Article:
In The Crucible, how does Arthur Miller use allegory to represent what happened during McCarthyism?

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Chase Burns eNotes educator| Certified Educator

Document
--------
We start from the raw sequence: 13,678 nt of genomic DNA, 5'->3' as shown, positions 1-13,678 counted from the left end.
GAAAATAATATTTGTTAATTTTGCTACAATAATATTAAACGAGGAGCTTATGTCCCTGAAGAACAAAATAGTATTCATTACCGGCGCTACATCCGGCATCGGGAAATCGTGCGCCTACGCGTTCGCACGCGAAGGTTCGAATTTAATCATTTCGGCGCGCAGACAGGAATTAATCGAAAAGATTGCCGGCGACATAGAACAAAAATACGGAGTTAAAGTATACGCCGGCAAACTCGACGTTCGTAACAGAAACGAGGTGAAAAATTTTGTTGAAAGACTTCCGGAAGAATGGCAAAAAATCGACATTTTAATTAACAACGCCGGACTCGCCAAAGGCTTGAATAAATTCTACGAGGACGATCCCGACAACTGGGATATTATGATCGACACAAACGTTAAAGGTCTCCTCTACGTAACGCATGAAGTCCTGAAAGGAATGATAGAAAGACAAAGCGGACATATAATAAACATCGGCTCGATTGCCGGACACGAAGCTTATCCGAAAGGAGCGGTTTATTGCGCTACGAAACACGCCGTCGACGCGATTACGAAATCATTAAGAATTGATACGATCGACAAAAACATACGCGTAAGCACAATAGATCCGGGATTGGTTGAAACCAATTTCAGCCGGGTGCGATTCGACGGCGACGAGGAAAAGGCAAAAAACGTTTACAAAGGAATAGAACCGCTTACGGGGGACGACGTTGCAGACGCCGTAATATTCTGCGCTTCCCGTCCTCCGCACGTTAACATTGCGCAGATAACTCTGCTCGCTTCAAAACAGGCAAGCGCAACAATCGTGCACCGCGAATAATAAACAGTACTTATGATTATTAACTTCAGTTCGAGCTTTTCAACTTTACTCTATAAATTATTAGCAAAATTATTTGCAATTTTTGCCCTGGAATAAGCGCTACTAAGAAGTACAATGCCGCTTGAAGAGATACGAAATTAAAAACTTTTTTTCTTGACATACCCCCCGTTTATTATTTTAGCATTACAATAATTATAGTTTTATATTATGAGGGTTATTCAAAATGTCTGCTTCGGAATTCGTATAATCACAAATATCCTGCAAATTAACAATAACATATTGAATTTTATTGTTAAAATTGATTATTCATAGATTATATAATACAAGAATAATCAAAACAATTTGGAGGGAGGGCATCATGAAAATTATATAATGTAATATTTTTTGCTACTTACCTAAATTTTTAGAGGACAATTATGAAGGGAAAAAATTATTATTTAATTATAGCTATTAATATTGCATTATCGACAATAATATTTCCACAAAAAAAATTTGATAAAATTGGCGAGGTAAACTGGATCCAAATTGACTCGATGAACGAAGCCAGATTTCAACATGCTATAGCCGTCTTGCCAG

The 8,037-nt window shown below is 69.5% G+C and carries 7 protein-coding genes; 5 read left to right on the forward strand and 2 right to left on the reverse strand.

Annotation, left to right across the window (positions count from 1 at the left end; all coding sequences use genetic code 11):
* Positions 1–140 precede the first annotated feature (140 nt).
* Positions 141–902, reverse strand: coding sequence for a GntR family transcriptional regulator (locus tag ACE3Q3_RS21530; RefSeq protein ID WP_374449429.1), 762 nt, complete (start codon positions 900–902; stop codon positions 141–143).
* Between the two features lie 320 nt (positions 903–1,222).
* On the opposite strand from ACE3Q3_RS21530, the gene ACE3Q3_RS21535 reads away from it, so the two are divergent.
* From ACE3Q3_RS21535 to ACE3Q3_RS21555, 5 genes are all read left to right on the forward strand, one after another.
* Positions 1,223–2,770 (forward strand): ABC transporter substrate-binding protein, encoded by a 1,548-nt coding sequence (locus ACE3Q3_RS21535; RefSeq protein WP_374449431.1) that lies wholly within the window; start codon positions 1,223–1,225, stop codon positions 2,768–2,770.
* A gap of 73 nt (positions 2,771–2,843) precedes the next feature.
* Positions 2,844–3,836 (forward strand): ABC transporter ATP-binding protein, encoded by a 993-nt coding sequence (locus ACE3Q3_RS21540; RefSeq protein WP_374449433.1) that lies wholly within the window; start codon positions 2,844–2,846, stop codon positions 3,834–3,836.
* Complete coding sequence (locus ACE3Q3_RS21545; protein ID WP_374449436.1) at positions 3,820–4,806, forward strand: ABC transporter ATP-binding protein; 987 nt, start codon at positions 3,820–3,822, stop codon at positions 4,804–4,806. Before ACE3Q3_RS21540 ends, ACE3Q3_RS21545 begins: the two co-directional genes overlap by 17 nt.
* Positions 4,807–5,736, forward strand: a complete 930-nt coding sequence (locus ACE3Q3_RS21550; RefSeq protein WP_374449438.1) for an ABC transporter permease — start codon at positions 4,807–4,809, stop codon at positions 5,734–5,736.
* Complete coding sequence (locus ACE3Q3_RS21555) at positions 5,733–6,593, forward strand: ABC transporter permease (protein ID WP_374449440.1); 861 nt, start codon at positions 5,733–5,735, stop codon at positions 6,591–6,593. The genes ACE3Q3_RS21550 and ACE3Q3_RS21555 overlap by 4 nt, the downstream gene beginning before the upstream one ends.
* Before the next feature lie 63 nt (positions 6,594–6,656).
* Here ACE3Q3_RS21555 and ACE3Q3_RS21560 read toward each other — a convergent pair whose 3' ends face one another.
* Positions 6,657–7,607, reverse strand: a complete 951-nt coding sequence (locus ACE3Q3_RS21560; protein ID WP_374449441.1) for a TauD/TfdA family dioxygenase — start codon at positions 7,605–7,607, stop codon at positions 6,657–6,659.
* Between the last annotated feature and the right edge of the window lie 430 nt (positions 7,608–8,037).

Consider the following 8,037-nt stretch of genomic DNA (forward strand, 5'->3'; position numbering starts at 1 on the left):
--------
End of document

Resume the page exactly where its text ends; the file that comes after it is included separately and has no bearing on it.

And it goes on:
In The Crucible, Arthur Miller stages a subversive play about the Salem witch trials that mirrors the events that occurred during McCarthyism. The literal play features famous characters like John Proctor, Revered Hale, Revered Paris and Judge Danforth. These characters play out an ideological conflict that revolves around themes of hysteria, power, liberalism and faith. These themes were directly occurring in the political landscape during McCarthyism, which was concerned with a Communist threat. McCarthyism instilled a hysteria in the American public that suggested American artists, politicians and thinkers had turned Communist. This "threat" was imagined and created to shift power in politics, much like the witch threat in Salem. Ultimately, Arthur Miller used the extended allegory of the Salem witch trials to expose the flagrant misuse of power that was used by certain American politicians to stir up hysteria to harm their political rivals. A similar event occurred in recent American politics, with conservative politicians claiming that many of their rivals were "socialists" even when that label wasn't accurate. "Socialist" and "communist" became dirty words, much like "witch." Miller was aware of this and used the allegory to get past censors and critique the American political system.